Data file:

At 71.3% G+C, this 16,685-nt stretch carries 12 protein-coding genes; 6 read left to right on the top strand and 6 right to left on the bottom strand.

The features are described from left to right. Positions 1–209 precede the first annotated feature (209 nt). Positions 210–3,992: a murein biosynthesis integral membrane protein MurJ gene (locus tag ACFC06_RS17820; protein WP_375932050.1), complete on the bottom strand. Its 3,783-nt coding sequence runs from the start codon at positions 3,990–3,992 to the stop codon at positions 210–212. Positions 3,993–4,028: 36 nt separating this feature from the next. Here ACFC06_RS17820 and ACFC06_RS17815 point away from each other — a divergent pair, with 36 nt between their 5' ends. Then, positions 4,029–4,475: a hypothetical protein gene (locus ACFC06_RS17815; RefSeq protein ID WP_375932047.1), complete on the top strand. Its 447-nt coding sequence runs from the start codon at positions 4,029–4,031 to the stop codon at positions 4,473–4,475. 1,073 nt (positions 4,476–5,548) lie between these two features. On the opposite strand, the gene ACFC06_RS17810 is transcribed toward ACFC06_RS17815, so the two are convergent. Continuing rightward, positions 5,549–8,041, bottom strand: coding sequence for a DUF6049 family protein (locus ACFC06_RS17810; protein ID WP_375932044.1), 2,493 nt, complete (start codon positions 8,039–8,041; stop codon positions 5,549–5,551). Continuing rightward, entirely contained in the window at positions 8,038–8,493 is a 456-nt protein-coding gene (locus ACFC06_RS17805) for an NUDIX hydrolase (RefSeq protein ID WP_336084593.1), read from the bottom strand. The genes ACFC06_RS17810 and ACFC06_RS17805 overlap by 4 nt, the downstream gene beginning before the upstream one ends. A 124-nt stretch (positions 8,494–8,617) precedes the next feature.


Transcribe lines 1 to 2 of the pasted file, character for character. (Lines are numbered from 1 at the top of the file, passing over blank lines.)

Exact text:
At 71.3% G+C, this 16,685-nt stretch carries 12 protein-coding genes; 6 read left to right on the top strand and 6 right to left on the bottom strand.

The features are described from left to right. Positions 1–209 precede the first annotated feature (209 nt). Positions 210–3,992: a murein biosynthesis integral membrane protein MurJ gene (locus tag ACFC06_RS17820; protein WP_375932050.1), complete on the bottom strand. Its 3,783-nt coding sequence runs from the start codon at positions 3,990–3,992 to the stop codon at positions 210–212. Positions 3,993–4,028: 36 nt separating this feature from the next. Here ACFC06_RS17820 and ACFC06_RS17815 point away from each other — a divergent pair, with 36 nt between their 5' ends. Then, positions 4,029–4,475: a hypothetical protein gene (locus ACFC06_RS17815; RefSeq protein ID WP_375932047.1), complete on the top strand. Its 447-nt coding sequence runs from the start codon at positions 4,029–4,031 to the stop codon at positions 4,473–4,475. 1,073 nt (positions 4,476–5,548) lie between these two features. On the opposite strand, the gene ACFC06_RS17810 is transcribed toward ACFC06_RS17815, so the two are convergent. Continuing rightward, positions 5,549–8,041, bottom strand: coding sequence for a DUF6049 family protein (locus ACFC06_RS17810; protein ID WP_375932044.1), 2,493 nt, complete (start codon positions 8,039–8,041; stop codon positions 5,549–5,551). Continuing rightward, entirely contained in the window at positions 8,038–8,493 is a 456-nt protein-coding gene (locus ACFC06_RS17805) for an NUDIX hydrolase (RefSeq protein ID WP_336084593.1), read from the bottom strand. The genes ACFC06_RS17810 and ACFC06_RS17805 overlap by 4 nt, the downstream gene beginning before the upstream one ends. A 124-nt stretch (positions 8,494–8,617) precedes the next feature.